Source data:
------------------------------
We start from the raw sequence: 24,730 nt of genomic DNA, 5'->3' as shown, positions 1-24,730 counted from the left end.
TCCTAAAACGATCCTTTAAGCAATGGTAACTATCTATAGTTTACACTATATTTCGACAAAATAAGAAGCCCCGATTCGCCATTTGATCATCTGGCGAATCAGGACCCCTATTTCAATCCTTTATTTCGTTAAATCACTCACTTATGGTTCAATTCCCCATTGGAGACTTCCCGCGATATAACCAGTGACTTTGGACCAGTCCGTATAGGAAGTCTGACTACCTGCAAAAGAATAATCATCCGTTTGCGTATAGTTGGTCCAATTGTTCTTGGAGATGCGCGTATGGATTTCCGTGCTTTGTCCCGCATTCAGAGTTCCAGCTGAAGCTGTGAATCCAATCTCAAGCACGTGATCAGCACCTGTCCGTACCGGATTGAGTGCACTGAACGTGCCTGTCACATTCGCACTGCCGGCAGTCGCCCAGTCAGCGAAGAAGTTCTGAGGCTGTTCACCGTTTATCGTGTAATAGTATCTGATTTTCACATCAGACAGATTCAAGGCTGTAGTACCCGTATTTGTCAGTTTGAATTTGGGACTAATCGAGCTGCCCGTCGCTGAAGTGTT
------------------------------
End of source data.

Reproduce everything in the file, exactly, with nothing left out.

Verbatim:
We start from the raw sequence: 24,730 nt of genomic DNA, 5'->3' as shown, positions 1-24,730 counted from the left end.
TCCTAAAACGATCCTTTAAGCAATGGTAACTATCTATAGTTTACACTATATTTCGACAAAATAAGAAGCCCCGATTCGCCATTTGATCATCTGGCGAATCAGGACCCCTATTTCAATCCTTTATTTCGTTAAATCACTCACTTATGGTTCAATTCCCCATTGGAGACTTCCCGCGATATAACCAGTGACTTTGGACCAGTCCGTATAGGAAGTCTGACTACCTGCAAAAGAATAATCATCCGTTTGCGTATAGTTGGTCCAATTGTTCTTGGAGATGCGCGTATGGATTTCCGTGCTTTGTCCCGCATTCAGAGTTCCAGCTGAAGCTGTGAATCCAATCTCAAGCACGTGATCAGCACCTGTCCGTACCGGATTGAGTGCACTGAACGTGCCTGTCACATTCGCACTGCCGGCAGTCGCCCAGTCAGCGAAGAAGTTCTGAGGCTGTTCACCGTTTATCGTGTAATAGTATCTGATTTTCACATCAGACAGATTCAAGGCTGTAGTACCCGTATTTGTCAGTTTGAATTTGGGACTAATCGAGCTGCCCGTCGCTGAAGTGTT